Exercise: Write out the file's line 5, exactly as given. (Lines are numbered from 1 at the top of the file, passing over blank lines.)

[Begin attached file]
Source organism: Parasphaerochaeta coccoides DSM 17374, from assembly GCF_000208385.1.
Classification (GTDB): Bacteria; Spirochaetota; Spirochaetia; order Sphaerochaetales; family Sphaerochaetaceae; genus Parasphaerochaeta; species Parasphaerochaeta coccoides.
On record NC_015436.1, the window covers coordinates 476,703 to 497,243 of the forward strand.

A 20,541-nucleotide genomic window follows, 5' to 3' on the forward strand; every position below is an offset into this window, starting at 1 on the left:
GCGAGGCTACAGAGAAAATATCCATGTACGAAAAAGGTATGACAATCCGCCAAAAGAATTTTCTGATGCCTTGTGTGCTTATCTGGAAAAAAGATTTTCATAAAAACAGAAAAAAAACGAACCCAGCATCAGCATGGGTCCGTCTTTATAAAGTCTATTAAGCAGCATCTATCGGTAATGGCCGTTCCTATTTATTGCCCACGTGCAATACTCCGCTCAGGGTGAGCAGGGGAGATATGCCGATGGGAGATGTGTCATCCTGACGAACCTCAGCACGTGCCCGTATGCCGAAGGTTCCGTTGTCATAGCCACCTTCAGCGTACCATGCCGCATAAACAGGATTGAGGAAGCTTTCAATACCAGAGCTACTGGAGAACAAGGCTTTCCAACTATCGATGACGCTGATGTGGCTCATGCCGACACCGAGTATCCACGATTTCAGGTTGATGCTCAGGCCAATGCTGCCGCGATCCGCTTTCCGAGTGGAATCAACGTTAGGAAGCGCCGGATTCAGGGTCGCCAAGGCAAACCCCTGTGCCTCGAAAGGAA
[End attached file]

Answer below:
GCGAGGCTACAGAGAAAATATCCATGTACGAAAAAGGTATGACAATCCGCCAAAAGAATTTTCTGATGCCTTGTGTGCTTATCTGGAAAAAAGATTTTCATAAAAACAGAAAAAAAACGAACCCAGCATCAGCATGGGTCCGTCTTTATAAAGTCTATTAAGCAGCATCTATCGGTAATGGCCGTTCCTATTTATTGCCCACGTGCAATACTCCGCTCAGGGTGAGCAGGGGAGATATGCCGATGGGAGATGTGTCATCCTGACGAACCTCAGCACGTGCCCGTATGCCGAAGGTTCCGTTGTCATAGCCACCTTCAGCGTACCATGCCGCATAAACAGGATTGAGGAAGCTTTCAATACCAGAGCTACTGGAGAACAAGGCTTTCCAACTATCGATGACGCTGATGTGGCTCATGCCGACACCGAGTATCCACGATTTCAGGTTGATGCTCAGGCCAATGCTGCCGCGATCCGCTTTCCGAGTGGAATCAACGTTAGGAAGCGCCGGATTCAGGGTCGCCAAGGCAAACCCCTGTGCCTCGAAAGGAA